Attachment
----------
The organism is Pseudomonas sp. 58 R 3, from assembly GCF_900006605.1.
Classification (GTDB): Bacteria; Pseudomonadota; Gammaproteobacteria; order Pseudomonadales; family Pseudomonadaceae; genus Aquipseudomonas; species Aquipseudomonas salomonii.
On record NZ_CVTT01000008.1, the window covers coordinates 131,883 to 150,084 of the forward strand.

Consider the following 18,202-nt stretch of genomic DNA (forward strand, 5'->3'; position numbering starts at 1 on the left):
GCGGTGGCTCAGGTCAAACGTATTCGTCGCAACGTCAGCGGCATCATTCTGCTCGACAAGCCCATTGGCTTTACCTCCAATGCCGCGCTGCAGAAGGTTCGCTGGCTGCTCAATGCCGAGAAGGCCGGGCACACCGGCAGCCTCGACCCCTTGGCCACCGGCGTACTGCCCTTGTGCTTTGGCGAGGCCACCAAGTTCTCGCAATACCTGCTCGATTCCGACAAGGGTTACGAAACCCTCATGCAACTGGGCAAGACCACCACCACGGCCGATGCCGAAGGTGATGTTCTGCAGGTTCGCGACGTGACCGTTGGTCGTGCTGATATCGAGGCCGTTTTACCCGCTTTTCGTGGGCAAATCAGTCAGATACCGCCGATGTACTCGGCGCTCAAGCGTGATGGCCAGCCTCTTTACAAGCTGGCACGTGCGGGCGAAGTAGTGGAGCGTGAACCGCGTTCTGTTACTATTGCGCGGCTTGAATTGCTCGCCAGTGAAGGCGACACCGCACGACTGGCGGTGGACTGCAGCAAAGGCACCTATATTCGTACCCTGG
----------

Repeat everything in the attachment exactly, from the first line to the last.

The organism is Pseudomonas sp. 58 R 3, from assembly GCF_900006605.1.
Classification (GTDB): Bacteria; Pseudomonadota; Gammaproteobacteria; order Pseudomonadales; family Pseudomonadaceae; genus Aquipseudomonas; species Aquipseudomonas salomonii.
On record NZ_CVTT01000008.1, the window covers coordinates 131,883 to 150,084 of the forward strand.

Consider the following 18,202-nt stretch of genomic DNA (forward strand, 5'->3'; position numbering starts at 1 on the left):
GCGGTGGCTCAGGTCAAACGTATTCGTCGCAACGTCAGCGGCATCATTCTGCTCGACAAGCCCATTGGCTTTACCTCCAATGCCGCGCTGCAGAAGGTTCGCTGGCTGCTCAATGCCGAGAAGGCCGGGCACACCGGCAGCCTCGACCCCTTGGCCACCGGCGTACTGCCCTTGTGCTTTGGCGAGGCCACCAAGTTCTCGCAATACCTGCTCGATTCCGACAAGGGTTACGAAACCCTCATGCAACTGGGCAAGACCACCACCACGGCCGATGCCGAAGGTGATGTTCTGCAGGTTCGCGACGTGACCGTTGGTCGTGCTGATATCGAGGCCGTTTTACCCGCTTTTCGTGGGCAAATCAGTCAGATACCGCCGATGTACTCGGCGCTCAAGCGTGATGGCCAGCCTCTTTACAAGCTGGCACGTGCGGGCGAAGTAGTGGAGCGTGAACCGCGTTCTGTTACTATTGCGCGGCTTGAATTGCTCGCCAGTGAAGGCGACACCGCACGACTGGCGGTGGACTGCAGCAAAGGCACCTATATTCGTACCCTGG